Author Topic: Home insulation math  (Read 618 times)

Financial.Velociraptor

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Home insulation math
« on: November 05, 2020, 12:02:55 PM »
How do you calculate the R value of two layers of insulation? 

I had what I think was R-13 in the attic.  It was very thin.  I just finished topping that off with R-19 and then covered the whole thing with a plywood deck.  I can already feel the difference.

But is it additive (13+19)?  Or some multiplier ((13+19)*coefficient)? or is there diminishing marginal returns where the result is <(13+19)?

Tester

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Re: Home insulation math
« Reply #1 on: November 05, 2020, 12:06:12 PM »
You add them.
At least this is what wikipedia says 😀.

uniwelder

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Re: Home insulation math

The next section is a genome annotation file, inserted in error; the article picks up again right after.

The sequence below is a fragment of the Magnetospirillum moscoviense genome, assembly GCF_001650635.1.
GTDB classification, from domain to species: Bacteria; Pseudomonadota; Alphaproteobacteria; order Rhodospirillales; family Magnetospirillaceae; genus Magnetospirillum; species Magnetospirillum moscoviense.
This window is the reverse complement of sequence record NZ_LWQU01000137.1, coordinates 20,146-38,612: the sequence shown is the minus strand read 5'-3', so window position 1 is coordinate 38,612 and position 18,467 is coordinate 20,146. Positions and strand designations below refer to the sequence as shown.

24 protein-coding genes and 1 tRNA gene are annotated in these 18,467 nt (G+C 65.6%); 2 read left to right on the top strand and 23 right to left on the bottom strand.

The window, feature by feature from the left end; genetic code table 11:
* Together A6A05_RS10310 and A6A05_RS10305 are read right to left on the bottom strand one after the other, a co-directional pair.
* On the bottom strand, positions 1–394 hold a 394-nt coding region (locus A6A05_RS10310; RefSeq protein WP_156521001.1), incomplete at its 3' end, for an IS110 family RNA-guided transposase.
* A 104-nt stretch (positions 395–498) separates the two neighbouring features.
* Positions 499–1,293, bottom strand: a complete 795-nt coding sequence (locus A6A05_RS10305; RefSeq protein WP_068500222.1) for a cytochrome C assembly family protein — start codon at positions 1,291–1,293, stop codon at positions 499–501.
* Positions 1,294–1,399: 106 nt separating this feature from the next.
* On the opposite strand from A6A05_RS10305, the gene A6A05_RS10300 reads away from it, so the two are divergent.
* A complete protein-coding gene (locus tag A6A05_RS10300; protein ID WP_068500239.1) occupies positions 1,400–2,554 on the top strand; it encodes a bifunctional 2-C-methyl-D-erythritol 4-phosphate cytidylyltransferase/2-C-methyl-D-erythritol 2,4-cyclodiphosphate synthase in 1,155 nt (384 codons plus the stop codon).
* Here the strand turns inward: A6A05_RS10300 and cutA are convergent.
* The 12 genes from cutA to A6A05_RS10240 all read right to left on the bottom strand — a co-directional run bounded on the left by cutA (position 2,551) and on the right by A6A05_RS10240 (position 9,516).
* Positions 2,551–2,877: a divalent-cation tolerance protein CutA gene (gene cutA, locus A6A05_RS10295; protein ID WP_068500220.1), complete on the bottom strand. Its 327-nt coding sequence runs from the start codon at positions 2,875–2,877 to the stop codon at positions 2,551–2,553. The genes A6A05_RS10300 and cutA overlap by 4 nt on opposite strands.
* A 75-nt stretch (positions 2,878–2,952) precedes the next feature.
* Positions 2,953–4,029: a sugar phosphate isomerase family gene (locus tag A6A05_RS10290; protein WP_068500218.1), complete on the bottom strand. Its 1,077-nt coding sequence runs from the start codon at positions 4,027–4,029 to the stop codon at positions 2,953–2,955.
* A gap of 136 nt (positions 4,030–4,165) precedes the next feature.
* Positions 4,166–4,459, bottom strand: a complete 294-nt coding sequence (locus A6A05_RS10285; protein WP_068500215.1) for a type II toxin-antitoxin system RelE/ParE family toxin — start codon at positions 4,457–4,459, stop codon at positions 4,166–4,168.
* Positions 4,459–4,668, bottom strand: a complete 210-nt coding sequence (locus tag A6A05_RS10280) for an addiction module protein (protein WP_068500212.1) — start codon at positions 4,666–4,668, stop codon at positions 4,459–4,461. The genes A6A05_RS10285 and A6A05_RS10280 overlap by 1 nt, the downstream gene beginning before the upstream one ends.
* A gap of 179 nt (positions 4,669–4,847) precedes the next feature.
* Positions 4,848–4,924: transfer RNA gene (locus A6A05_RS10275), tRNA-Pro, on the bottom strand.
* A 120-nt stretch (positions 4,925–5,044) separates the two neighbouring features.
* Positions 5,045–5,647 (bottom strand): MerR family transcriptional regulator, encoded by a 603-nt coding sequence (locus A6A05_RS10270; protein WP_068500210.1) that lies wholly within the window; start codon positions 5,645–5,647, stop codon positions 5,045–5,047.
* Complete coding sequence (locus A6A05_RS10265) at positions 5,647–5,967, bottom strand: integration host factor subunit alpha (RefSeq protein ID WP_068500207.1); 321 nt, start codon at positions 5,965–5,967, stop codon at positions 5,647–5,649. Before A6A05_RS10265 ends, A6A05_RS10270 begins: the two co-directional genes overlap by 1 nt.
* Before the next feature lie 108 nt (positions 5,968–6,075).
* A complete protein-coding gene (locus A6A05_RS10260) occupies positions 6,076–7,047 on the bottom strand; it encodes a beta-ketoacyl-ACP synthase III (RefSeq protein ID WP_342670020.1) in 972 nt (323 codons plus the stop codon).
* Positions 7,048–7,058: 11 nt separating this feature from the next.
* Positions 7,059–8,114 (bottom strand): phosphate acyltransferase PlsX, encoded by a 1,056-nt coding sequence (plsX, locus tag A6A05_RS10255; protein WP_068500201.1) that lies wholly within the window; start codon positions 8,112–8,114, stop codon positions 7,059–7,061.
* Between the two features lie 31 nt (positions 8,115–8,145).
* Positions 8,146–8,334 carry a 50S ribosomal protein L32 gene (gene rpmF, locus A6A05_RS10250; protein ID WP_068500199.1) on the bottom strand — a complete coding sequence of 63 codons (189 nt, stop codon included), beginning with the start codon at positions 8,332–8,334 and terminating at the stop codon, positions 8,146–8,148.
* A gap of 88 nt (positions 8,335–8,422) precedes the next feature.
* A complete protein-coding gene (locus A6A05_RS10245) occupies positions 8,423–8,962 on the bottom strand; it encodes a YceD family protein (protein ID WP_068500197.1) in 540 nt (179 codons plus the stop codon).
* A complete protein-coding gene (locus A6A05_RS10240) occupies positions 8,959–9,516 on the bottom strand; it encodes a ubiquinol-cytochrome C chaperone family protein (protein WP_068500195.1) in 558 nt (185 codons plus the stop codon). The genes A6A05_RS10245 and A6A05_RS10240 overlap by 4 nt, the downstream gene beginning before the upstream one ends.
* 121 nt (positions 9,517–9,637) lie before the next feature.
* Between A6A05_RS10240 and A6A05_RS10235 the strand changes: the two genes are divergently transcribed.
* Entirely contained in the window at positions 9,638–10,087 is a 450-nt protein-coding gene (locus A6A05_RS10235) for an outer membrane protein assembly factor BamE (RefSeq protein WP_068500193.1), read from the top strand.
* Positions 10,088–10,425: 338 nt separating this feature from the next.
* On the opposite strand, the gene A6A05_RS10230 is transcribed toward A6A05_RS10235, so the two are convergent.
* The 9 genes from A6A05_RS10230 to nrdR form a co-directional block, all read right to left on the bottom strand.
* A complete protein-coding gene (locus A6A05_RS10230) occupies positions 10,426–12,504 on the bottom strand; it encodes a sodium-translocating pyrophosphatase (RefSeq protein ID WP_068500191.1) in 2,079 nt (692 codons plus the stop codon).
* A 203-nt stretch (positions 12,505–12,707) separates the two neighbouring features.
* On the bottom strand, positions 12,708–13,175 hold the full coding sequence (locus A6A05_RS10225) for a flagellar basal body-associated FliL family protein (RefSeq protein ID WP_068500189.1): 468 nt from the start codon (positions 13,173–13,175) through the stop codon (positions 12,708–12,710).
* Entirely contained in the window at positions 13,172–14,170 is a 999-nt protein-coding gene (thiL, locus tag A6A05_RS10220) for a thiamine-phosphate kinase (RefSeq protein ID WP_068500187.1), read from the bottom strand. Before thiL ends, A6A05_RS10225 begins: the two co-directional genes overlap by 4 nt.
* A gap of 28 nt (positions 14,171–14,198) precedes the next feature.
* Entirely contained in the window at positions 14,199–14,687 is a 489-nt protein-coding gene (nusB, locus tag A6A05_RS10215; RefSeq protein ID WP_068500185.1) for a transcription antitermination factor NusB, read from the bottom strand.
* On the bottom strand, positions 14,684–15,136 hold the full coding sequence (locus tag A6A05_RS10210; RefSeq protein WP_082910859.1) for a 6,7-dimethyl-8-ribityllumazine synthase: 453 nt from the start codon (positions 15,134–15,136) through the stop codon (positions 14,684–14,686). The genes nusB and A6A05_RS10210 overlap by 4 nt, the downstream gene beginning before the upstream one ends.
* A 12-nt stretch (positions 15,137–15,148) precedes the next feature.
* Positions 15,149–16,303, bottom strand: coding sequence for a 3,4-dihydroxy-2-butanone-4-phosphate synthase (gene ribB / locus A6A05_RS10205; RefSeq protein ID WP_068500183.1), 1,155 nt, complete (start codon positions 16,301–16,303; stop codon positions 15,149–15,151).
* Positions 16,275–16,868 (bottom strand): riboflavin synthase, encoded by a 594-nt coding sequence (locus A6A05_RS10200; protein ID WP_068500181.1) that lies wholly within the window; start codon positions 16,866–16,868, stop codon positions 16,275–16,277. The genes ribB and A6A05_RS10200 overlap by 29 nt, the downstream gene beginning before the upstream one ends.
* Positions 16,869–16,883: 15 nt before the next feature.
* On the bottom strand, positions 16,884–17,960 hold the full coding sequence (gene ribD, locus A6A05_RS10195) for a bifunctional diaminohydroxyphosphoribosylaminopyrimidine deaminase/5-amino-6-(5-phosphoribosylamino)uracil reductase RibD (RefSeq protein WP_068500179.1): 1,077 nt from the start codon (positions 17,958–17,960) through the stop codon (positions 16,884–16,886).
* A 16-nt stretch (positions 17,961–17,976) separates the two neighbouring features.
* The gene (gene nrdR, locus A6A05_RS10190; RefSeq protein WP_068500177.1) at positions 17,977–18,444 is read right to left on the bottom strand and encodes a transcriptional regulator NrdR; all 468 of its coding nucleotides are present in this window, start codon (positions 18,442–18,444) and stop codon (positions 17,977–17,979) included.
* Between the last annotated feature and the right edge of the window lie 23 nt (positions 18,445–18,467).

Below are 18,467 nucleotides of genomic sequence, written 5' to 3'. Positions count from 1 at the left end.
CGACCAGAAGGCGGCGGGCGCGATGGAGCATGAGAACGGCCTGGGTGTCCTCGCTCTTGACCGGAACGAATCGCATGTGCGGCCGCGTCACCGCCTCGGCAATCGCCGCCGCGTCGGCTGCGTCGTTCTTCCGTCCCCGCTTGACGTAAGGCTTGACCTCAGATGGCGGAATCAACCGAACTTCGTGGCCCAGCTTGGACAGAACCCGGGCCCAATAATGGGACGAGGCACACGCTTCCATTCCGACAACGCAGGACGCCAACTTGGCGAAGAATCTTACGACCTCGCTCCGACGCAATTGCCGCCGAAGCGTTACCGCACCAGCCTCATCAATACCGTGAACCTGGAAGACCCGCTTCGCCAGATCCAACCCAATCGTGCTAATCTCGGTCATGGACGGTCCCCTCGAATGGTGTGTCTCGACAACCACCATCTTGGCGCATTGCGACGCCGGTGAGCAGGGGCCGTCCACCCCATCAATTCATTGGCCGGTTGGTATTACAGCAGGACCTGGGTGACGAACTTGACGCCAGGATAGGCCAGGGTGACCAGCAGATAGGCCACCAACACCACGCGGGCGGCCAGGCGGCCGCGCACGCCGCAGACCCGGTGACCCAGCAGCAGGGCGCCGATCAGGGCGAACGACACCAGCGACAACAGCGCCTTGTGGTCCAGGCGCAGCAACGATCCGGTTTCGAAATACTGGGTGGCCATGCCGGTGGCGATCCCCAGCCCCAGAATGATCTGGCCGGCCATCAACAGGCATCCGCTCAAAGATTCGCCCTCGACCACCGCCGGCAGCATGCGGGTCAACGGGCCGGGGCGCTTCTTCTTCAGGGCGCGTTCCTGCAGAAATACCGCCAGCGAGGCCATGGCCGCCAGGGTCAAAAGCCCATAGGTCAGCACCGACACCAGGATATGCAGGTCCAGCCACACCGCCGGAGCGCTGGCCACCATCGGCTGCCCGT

« Reply #2 on: November 05, 2020, 12:17:04 PM »
You add them.
At least this is what wikipedia says 😀.

Yup.  Add them together.  Bonus points if you overlap/offset the two layers.  Are your joists super deep to be able to get 9" of insulation in there and be able to put plywood on top without compressing it?  If not, then its not quite as effective.

Dicey

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Re: Home insulation math
« Reply #3 on: November 08, 2020, 07:58:36 AM »
If you're thinking about insulation, @nereo's the person to talk to.

Papa bear

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Re: Home insulation math
« Reply #4 on: November 08, 2020, 08:17:49 AM »
You add them together.  But if the first layer is compressed, it reduces its R value.  So letís say you have r-13 fiberglass batt insulation, meant for 3.5Ē cavity.  You shove that into a 2.5 or 3Ē cavity, and your R value is reduced, maybe to R-10. 

So, if you really want to know, you have to measure the depth. 

And if you want to know the total envelope, you have to factor in your joists, which pine runs about 1.5/inch.  So if you donít have insulation covering that, your total ceiling value is much much lower.  Look up thermal bridging and how that effects your total.


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